For these reasons, democracy is one of the most difficult of all forms of government to establish and maintain; it runs contrary to the instinctual tribal ways in which we relate to one another. With this in mind, you can see why most of the informal political dialog we engage in with those whose views contradict ours is not only a waste of time, it’s also harmful. Indeed, the power that relating imposes on our opinions was proved to me in the course of writing this essay. Listening to the radio, I heard someone I greatly admire say that he had changed his mind about an issue that previously both he and I agreed on. Suddenly the counterargument seemed more plausible.
To be clear, I’m making two weighty claims: First, that truly objective knowledge independent of our identity is very hard to come by. Second, that when it comes to politics, most of the time we don’t let data or facts get in the way of what we are willing to accept as truth. We accept what we do as truth because of our identity, and when we discuss issues with those with whom we differ politically, we rarely do anything but reaffirm our convictions with an even stronger resolve. In other words, we consider ourselves to be in the right based upon who we are and not on circumstances or the validity of the argument at hand. This is why a political candidate can say things that her opposition thinks is outrageous and bizarre and her supporters will think she is right-on.
Enter GOP political pollster Frank Luntz, whom I find irritating, delusional, and disingenuous, but often correct in his political prognostications. In his book Words That Matter , Luntz claims to favor straightforward communication with straightforward language. He says comprehension is his aim, and yet what he does, in effect, is to obliterate any chance for comprehension by pushing emotional hot buttons with such force that reason and logic will not be a factor in a person’s decision-making process. Luntz often fails to see that the things he claims to value are the very things his work helps to denigrate. That he does what he does with deceitful techniques doesn’t seem to bother him at all. Reading between the lines, it appears that Luntz would abhor a society that proactively produced a generation of Paris Hiltons living extravagantly off of old money, even while he blurs the political realties of estate taxes by reframing the issue as a death tax. This is not the path to comprehension, but it does enable a lifestyle of leisure for more generations made wealthy by their parents’ and grandparents’ money.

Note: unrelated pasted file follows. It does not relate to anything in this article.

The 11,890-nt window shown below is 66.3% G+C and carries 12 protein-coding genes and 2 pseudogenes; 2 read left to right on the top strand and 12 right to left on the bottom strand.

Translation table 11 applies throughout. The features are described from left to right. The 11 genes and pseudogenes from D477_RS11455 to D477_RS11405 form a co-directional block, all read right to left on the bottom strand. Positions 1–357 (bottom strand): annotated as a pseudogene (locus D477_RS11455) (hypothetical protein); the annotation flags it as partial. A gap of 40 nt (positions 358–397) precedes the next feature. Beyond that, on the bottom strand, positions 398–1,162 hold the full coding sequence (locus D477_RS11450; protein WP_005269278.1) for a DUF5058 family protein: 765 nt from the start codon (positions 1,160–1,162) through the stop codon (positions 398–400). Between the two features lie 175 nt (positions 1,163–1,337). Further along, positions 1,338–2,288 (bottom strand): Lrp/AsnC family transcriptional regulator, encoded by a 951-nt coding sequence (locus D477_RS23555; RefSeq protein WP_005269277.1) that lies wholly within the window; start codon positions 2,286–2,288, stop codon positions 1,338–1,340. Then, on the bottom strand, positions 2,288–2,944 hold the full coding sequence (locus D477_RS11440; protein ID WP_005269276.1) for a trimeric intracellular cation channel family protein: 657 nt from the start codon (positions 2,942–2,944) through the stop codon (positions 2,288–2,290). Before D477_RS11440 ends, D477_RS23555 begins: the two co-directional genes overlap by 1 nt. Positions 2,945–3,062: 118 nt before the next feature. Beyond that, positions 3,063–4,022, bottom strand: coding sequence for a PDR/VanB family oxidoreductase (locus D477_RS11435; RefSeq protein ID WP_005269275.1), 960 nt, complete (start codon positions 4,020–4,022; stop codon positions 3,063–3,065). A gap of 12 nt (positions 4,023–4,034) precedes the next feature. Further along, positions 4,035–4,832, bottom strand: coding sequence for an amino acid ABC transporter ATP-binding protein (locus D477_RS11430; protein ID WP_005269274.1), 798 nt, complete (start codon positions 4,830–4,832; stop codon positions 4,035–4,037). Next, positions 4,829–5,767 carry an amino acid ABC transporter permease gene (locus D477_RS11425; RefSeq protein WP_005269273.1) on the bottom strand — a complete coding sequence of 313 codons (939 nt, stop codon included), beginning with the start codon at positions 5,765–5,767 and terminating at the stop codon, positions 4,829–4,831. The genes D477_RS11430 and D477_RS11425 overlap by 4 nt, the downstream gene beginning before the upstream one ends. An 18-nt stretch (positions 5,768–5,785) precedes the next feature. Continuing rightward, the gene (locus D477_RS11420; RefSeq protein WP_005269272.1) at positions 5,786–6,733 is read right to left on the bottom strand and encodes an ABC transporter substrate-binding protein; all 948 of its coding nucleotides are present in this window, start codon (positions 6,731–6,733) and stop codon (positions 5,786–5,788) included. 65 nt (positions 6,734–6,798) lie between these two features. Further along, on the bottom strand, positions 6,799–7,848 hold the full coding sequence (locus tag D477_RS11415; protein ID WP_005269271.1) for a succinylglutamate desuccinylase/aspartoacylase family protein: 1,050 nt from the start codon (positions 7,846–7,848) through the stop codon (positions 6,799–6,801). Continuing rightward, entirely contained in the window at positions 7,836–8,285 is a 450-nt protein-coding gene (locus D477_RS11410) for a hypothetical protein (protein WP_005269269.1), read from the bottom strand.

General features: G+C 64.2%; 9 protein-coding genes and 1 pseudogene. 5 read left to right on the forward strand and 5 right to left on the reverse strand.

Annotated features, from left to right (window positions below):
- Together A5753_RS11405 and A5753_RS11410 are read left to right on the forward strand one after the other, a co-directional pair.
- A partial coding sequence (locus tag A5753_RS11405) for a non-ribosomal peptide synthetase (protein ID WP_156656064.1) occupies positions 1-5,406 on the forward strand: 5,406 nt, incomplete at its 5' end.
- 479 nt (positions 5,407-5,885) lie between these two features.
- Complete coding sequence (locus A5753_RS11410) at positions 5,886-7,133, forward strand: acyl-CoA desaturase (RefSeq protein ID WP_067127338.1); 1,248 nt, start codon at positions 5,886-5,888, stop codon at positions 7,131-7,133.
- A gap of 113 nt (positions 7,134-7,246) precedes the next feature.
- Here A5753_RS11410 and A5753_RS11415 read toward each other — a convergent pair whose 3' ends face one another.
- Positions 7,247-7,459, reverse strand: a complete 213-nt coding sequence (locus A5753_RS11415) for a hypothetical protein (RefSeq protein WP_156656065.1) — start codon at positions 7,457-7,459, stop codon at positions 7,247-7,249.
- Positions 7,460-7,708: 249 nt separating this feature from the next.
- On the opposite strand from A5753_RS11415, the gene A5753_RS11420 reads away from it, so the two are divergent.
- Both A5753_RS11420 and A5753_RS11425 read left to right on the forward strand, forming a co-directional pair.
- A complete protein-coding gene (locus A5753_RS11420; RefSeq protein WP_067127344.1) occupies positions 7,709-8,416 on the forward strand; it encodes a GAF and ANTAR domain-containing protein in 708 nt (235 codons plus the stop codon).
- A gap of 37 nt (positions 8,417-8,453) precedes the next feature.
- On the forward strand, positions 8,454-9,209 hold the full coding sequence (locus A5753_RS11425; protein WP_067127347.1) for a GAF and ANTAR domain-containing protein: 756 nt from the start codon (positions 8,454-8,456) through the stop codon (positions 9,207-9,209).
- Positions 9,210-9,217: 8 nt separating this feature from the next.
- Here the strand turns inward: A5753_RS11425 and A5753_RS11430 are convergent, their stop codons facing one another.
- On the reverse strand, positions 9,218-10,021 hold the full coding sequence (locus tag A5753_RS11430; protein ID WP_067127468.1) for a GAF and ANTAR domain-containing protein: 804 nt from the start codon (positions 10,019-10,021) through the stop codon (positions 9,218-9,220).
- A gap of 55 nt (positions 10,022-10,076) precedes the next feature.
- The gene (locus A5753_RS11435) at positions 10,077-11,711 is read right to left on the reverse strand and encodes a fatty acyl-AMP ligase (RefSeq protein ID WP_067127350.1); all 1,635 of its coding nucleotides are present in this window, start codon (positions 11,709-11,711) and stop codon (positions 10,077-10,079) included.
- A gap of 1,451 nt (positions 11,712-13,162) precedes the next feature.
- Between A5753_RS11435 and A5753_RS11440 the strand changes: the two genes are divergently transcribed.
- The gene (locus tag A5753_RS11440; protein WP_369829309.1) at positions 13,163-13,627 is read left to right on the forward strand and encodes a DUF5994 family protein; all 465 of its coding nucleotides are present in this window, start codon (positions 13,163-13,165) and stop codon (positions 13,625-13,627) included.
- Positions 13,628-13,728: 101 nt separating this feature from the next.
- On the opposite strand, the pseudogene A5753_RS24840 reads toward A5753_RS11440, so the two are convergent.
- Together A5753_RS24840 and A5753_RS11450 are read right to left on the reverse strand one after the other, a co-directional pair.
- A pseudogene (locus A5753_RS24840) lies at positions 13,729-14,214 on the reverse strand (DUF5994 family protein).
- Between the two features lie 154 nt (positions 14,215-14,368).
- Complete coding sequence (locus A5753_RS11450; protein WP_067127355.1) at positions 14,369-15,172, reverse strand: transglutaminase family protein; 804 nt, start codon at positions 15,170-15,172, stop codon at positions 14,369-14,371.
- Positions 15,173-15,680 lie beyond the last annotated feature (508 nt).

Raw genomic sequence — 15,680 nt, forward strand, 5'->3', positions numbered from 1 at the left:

Luntz also reports some sad truths about the state of education in America. He tells us that only 27 percent of adults past age 25 are college educated and that only a very few of those who are college educated have what could be called a liberal education. If a democracy is dependent upon the aggregate knowledge of its citizens, this is a seriously disappointing number. Democracy depends upon—no demands—cannot and will not exist without advanced literacy. Liberally educated citizens are the only means of sustaining a democracy, because rational autonomy and independence of mind are vital prerequisites. What I see as necessary for sustaining a democracy is an existential education. Such an education might well compare to a liberal education that works as intended, enabling individuals to cope with the uncertainty of living in a hostile universe without the need to trade one’s integrity for what appears to be a fleeting semblance of security.
Charles Hayes is the author of September University, a call to action to Americans past middle age. Hayes believes that wisdom evolves from real life experience. Those who acquire it “have an obligation to do their best to pass it on,” he says. “Our children’s future still depends on the experiential wisdom of aging citizens.”September University contains a remarkable suite of reasons to discover new meaning and purpose in the last chapters of life.